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As gas prices rise and demand decreases due to economic conditions, the following excerpts show how energy and food are being used by the government to manipulate these commodities for their own purposes. The Obama administration’s views on energy have been inconsistent and without logic. The coal industry has been decimated by government regulations and labor unions to make the cost of this form of energy necessarily skyrocket. The law requires 40% of corn production in the United States to be used to make ethanol. The energy required to make a gallon of ethanol is approximately the same energy that is released in its combustion so the net energy production is zero. The reality is that ethanol reduces the mileage per gallon so the average American must buy about 10% more ethanol based gasoline to drive the same amount of miles.
Who wins? The government collects another 10% in taxes. What are the consequences?
1. Reduced mileage/increased energy usage
2. Increased taxes
3. Motor/hose corrosion
4. Higher corn prices
5. Higher livestock prices
We are being played by the government but the real goal is control. Whoever controls your food and energy controls you. Liberty guarantees our freedom and it will be defended. How do I know? Because the government understands this core founding principle and knows we will defend ourselves but more importantly, we will defend Liberty. Do you really think the National Weather Service will be receiving those hollow point bullets?
The White House is “dusting off old plans” for a potential release of oil reserves to dampen prices and prevent high energy costs from undermining sanctions against Iran, a source with knowledge of the situation said on Thursday.
U.S. officials will monitor market conditions over the next few weeks, watching whether gasoline prices fall after the September 3 Labor Day holiday, as they historically do, the source said.
It was too early to detail the size of any release from the U.S. Strategic Petroleum Reserve and other international stockpiles if a decision to proceed was taken, the source said.
Oil prices have surged in recent weeks, with Brent crude prices closing in on $120 a barrel, up sharply from below $90 a barrel in June. The United States and other Group of Eight countries studied a potential oil release in the spring but shelved the plans when prices dropped.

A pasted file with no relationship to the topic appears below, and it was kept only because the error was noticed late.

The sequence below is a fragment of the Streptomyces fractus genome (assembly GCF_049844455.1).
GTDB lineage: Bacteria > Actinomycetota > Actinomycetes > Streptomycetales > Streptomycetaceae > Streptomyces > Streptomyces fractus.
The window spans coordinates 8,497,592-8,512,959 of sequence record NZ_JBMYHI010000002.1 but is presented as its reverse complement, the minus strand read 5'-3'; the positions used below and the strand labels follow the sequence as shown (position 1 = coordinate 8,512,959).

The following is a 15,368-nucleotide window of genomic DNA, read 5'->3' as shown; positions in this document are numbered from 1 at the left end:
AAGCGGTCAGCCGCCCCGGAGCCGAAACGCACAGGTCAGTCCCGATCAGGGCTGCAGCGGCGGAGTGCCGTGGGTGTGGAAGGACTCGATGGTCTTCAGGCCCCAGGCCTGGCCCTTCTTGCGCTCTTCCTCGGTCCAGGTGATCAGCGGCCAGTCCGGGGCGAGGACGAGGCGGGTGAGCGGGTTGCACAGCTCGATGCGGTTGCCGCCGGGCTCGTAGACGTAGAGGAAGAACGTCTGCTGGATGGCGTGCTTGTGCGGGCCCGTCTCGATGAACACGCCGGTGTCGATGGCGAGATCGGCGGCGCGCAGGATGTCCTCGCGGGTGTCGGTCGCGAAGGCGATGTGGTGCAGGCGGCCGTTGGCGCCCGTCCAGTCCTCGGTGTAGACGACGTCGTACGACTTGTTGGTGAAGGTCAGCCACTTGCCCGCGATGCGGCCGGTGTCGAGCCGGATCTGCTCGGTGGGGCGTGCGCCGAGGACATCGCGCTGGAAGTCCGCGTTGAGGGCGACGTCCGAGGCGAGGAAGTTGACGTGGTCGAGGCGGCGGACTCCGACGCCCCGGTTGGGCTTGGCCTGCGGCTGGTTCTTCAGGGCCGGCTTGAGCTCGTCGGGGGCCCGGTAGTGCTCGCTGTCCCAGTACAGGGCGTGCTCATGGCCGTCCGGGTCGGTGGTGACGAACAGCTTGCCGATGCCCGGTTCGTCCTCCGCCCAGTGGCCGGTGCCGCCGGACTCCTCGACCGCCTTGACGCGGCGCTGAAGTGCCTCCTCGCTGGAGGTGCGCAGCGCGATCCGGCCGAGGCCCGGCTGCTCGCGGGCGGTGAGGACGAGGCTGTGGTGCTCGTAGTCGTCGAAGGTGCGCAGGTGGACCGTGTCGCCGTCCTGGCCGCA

Exports of gasoline, diesel and other fuels are rising because U.S. refiners are able to make the fuels cheaper than almost anywhere in the world. That’s because they have been able to access some of the cheapest crude oil. North American crude supplies are rising thanks to booming oil production in Canada, North Dakota, Texas and elsewhere. Also refiners that burn natural gas to help cook the crude into gasoline, diesel, jet fuel and heating oil are enjoying some of the cheapest natural gas prices in the world.
Exports of petroleum products, which set an annual record last year and were the single biggest export by value, are up 11 percent compared with a year ago. Much of the fuels that are exported are made with imported oil, and the U.S. remains the world’s biggest oil importer.
Here’s a classic case of what’s good for the US being terrible for the rest of the world. That typically does not lead to good outcomes for the world. Corn-based ethanol fails on its own merits. The energy used in production far exceeds the energy savings from using ethanol over fossil fuel-based energy. The biofuel standards could be reached by less invasive sources like switchgrass and other natural sources. Converting so much corn into fuel at a time of a massive corn shortage makes no sense, not only for the world, but also for domestic livestock producers suffering from a decline in feed, domestic food producers who use corn as an ingredient, and so on.Under US law, 40% of the harvest must be used to make biofuel, a quota which the UN says could contribute to a food crisis around the world.
The United Nations has urged the US to stop this ethanol production mandate, citing the likelihood of elevated global food costs.
A drought and heatwave across the US has destroyed much of the country’s corn crop, driving up prices.
The US argues that producing much of its own fuel, rather than importing it, is good for the country […]
Writing in the Financial Times, the director general of the United Nations’ Food and Agriculture Organization (FAO), Jose Graziano da Silva, said suspension of the quota would allow more of the crop to be diverted for food production.
“The worst drought for 50 years is inflicting huge damage on the US maize crop, with serious consequences for the overall international food supply.
“The situation reminds us that even the most advanced agricultural systems are subject to the vagaries of the weather, leading to volatility in supplies and prices, not just on domestic markets, but also internationally.”